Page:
Small Business Bankruptcy
Opening a small business is as exciting as it is terrifying. There are countless risks, and it requires investing a significant portion of your own funds, not to mention the level of time and energy required to cultivate a thriving enterprise. Unfortunately, even with the best of ideas and a solid work ethic, many small businesses fail. For example, nearly 60 percent of restaurants fail within the first year, and a staggering 80 percent close by their fifth year. If your small business has been losing money and is on its last legs, you are far from alone.
There may be hope for your business yet. Filing for small business bankruptcy may allow your growing business to get out from under crippling debt, letting you either keep your business afloat through reorganization or reinvest your money in another venture. If you are going to close either way, filing for the proper bankruptcy will allow you to preserve as much of your investment as possible and help you avoid personal liability for business debts. The small business bankruptcy attorneys at Kaniuk Law understand the struggle of small business ownership, and we know how to best evaluate your options for financial relief.
Types of Small Business Bankruptcy
Chapter 7 for businesses
Chapter 13 for individual business owners
Chapter 13 bankruptcy is technically only available to individuals, meaning that your small business cannot file for Chapter 13 bankruptcy. However, there is a bit of a workaround: If you own a business as a sole proprietor, then you are essentially indistinguishable from the business. You are personally responsible for the business debts already. You then have the option to file for a Chapter 13 bankruptcy, which involves restructuring your debts into a repayment plan to be repaid over a three or five-year period. Your other, non-business assets (property and income) are subject to the bankruptcy, as this would be an individual filing. You can use Chapter 13 to protect exempt business property and continue to operate even while the bankruptcy is ongoing.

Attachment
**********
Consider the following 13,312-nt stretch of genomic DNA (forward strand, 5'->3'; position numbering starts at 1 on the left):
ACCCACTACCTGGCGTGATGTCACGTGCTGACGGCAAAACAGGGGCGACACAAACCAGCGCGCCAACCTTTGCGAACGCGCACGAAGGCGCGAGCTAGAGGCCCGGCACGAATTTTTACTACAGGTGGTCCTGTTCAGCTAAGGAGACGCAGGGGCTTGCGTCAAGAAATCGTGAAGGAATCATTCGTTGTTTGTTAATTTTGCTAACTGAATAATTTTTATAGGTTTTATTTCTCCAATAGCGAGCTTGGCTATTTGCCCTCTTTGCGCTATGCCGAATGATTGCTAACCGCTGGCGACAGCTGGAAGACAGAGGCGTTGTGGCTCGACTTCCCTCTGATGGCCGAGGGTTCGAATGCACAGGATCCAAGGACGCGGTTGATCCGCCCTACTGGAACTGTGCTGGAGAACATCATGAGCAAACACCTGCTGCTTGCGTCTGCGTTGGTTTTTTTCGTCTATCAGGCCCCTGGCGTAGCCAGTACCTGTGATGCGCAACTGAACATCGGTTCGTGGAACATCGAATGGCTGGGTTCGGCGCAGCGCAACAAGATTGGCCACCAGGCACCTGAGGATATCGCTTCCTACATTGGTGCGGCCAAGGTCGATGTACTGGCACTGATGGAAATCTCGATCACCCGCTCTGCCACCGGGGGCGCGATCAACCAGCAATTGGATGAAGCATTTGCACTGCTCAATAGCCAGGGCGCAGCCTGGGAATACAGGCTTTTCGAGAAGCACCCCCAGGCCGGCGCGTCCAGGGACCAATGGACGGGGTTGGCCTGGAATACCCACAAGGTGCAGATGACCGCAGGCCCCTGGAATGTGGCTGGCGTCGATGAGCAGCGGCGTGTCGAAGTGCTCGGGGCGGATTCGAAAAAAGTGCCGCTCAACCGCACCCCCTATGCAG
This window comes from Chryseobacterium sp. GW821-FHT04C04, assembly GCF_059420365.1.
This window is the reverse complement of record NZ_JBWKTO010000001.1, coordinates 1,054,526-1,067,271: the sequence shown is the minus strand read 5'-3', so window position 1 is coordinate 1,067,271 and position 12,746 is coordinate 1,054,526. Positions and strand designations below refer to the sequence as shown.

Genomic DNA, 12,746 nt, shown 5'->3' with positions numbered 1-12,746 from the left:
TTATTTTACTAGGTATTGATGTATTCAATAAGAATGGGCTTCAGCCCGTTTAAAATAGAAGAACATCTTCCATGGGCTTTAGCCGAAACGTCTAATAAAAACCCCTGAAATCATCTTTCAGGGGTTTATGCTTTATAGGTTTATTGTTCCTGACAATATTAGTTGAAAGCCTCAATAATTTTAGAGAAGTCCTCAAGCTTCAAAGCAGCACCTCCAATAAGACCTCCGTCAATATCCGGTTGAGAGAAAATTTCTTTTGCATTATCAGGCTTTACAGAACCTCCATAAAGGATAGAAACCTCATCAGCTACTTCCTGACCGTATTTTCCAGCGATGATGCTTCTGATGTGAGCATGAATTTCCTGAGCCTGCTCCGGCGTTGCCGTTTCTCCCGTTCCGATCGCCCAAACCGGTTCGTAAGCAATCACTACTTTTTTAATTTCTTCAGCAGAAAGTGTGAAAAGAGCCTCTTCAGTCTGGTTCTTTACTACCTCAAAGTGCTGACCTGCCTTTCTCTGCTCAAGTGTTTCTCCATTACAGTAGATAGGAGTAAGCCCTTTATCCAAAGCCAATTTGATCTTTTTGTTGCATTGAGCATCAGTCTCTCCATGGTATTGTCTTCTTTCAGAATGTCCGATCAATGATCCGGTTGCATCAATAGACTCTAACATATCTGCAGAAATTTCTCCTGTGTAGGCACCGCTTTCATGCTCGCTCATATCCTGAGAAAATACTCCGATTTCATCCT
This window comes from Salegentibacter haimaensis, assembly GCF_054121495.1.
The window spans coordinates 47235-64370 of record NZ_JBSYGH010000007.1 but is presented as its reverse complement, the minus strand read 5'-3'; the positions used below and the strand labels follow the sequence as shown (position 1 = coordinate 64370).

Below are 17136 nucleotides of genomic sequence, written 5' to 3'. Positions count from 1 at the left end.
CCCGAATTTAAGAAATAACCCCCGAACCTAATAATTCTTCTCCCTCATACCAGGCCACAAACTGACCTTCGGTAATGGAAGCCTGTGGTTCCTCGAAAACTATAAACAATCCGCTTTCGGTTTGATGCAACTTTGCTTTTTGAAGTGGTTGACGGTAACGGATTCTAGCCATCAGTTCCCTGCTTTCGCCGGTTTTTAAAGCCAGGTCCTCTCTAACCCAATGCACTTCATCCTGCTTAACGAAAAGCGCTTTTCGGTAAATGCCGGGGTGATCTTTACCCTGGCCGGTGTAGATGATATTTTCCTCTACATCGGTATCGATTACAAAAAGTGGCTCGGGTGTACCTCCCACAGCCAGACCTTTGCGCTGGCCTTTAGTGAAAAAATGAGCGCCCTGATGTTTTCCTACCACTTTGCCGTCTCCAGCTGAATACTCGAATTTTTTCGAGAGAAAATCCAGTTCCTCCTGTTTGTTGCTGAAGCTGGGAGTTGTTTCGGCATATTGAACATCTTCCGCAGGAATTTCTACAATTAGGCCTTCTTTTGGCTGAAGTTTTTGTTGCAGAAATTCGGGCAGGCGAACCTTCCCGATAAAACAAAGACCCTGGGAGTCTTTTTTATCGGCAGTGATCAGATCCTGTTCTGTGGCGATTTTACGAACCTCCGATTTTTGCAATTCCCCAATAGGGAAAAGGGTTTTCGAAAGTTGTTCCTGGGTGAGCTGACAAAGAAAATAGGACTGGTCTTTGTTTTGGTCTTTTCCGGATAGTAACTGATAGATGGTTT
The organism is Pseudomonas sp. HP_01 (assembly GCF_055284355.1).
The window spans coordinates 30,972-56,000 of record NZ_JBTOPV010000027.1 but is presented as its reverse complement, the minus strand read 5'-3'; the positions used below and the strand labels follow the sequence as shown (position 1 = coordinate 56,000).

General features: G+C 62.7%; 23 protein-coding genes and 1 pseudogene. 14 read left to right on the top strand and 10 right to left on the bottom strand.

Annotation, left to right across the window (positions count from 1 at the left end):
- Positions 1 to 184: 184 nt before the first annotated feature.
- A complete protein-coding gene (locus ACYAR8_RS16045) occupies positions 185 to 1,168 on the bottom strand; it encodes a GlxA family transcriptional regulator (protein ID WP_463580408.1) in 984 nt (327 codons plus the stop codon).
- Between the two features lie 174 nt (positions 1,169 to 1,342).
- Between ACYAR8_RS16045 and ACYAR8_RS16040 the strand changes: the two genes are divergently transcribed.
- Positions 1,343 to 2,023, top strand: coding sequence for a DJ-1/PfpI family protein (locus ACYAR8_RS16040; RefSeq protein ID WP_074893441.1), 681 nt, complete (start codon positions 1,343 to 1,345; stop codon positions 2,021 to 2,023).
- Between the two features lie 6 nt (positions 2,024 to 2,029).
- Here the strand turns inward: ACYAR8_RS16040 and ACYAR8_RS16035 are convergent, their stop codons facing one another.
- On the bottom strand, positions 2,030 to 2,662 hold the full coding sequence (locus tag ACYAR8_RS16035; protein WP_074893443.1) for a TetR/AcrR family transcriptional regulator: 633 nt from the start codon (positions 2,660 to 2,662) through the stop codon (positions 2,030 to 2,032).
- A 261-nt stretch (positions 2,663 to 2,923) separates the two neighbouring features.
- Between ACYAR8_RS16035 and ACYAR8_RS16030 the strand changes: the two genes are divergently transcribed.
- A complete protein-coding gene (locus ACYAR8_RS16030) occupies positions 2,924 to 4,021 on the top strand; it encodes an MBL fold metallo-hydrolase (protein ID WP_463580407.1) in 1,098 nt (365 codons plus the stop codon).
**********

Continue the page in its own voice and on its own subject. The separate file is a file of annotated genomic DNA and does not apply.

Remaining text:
Chapter 11 for businesses
Chapter 11 bankruptcy allows a corporation or partnership to reorganize its debts to continue operating. Additionally, in certain cases, an individual business owner whose debts exceed the limits set by Chapter 13 might be able to file under Chapter 11. Like Chapter 13, Chapter 11 involves restructuring debt into a more feasible payment plan.
Chapter 11 allows a business to work with creditors to structure business debt to pay back business debt over time while continuing to conduct business. Creditors are prohibited from seizing assets or suing the company until the bankruptcy is completed, at least not without court approval. The business is beholden to the court before making significant financial decisions as well. Chapter 11 bankruptcy tends to involve intense negotiations with creditors, which is one of the many reasons it is important to have a savvy and effective small business bankruptcy attorney in your corner.
Subchapter V of Chapter 11 is a newer subsection in the bankruptcy code – its purpose is to create a faster and less expensive Chapter 11 reorganization path for small business debtors.
To be eligible for a Subchapter V, a debtor (entity or individual) must be engaged in commercial activity and total debts (secured and unsecured) must be less than $2,725,625, with at least half of that debt being from business activity. The debtor’s principal activity cannot be a single-asset real estate operation. If the debtor does not elect to proceed under Subchapter V, regular Chapter 11 rules will apply.
A trustee will be assigned (the debtor must pay the trustee) and acts more like an advisor – facilitating the development of a consensual reorganization plan, appearing at major hearings, and ensuring the debtor makes timely payments under the plan.
To confirm a plan, the court must find (1) the debtor can make all payments under the plan OR (2) there’s a reasonable likelihood that the debtor will be able to make the payments under the plan and the plan contains remedies to protect the creditors if the payments are not made as proposed.
With a consensual plan, the debtor will receive a discharge at confirmation. Without a consensus, the debtor will receive a discharge when all plan payments are completed.
How is a Subchapter V different than a Chapter 11?
Get Help from a Seasoned Small Business Bankruptcy Lawyer
ABOUT KANIUK LAW OFFICE
Ronald Scott Kaniuk, Esquire, is the founder and principal attorney at Kaniuk Law Office. Ron Kaniuk grew up in Long Island, New York, and has been a full-time resident of the Boca Raton/Delray Beach, Florida, area since 2008.
After law school, Ron served as a Law Clerk to the U.S. Bankruptcy Judge in Brooklyn, New York, and then worked for law firms in Long Island and Manhattan, New York, before moving full-time to Florida. He has extensive experience representing individuals and closely-held family businesses, homeowner/condominium associations, direct private lenders and local/regional banks and financial institutions. Bankruptcy experience includes representation of individual and corporate debtors, creditors, trustees and other parties-of-interest in bankruptcy proceedings.
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